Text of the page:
The 2018 Best Picture winner, "The Shape of Water" was labeled "a fairy tale for troubled times" by its director, Guillermo del Toro. Coincidentally, the unanimous acclaim that the movie received despite its total lack of substance is reminiscent of another fairy tale, "The Emperor's New Clothes." Del Toro is a poor man's Tim Burton who repeatedly employs the same trick of blending together macabre yet magical scenarios that take place in the past, wide-eyed ingénues and heavy-handed musical scores. They should have been honest and just titled this movie what it is, "Edward Webbed Fingers."
Sally Hawkins plays Elisa Esposito, a mute janitor who works in a top secret facility and lives a life of quiet desperation until she meets and falls in love with her soulmate, a slimy fish creature. She also has a vague backstory about being found as a baby abandoned near some water as well as some symmetrical scaring on both sides of her neck that looks a lot like gills, so we’re supposed to think that she's part sea creature or something.
Richard Jenkins plays Giles, Elisa's neighbor who was recently fired from his job as a commercial artist after his alcoholism started to interfere with his work. Giles's character arc is driven by his failed attempts to get his job back and the fact that he is a closeted homosexual who gets rejected when he tries to makes a move on the proprietor of a local Jell-O pie restaurant. After experiencing these defeats, he's willing to risk it all so that Elisa can save her fish creature lover.
Michael Shannon plays Colonel Richard Strickland, a psychopath bent on torturing and killing anyone who gets in the way of him advancing the misguided goals of the American Government. After swapping out prohibition with the Cold War, it's clear that Guillermo del Toro instructed Shannon to play the exact same character that he played on "Boardwalk Empire."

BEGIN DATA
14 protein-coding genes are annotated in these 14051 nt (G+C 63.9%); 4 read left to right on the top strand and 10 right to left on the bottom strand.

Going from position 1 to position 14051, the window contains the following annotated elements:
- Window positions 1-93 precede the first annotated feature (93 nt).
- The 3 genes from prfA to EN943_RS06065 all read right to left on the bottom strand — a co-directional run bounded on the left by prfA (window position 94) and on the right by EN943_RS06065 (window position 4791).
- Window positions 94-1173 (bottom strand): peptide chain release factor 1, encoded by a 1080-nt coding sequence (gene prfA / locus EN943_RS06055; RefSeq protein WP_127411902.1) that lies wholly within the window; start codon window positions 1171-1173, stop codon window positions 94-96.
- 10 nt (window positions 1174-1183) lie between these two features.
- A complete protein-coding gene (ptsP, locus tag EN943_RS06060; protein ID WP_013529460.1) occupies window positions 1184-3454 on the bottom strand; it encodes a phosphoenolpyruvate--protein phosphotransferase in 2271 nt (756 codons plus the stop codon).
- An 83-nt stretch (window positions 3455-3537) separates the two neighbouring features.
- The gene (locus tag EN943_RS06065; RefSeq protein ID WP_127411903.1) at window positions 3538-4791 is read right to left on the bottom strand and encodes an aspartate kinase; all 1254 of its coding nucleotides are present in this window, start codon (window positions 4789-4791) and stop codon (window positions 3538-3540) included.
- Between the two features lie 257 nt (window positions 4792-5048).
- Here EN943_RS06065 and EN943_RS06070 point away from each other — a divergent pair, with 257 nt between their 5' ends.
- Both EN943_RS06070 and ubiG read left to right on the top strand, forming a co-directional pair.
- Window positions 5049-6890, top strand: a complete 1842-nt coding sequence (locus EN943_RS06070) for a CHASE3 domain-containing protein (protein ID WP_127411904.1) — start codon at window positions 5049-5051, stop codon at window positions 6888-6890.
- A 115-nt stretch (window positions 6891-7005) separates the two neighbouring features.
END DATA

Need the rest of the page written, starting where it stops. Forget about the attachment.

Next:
Octavia Spencer plays Zelda Fuller, a talkative janitor who works alongside mute Elisa at the top secret facility. Throughout the film, her incessant complaints about her ne'er-do-well husband's shortcomings are supposed to provide comic relief.
Michael Stuhlbarg plays Dr. Robert Hoffstetler (a.k.a. Dimitri Mosenkov), a scientist and secret Russian spy. After he discovers that the fish creature possesses human-level intelligence, he decides to disregard his orders to kill it and instead helps Elisa free it from the evil Americans before getting vivisected.
Doug Jones plays a slimy disgusting sea creature with a hidden retractable penis.
Join us as we discuss the sick history of Kellogg's cornflakes, the strange legality of bestiality in the United States, and the double-life Jim constantly tries to hide from his wife.
This episode is sponsored by Modern McCarthyism.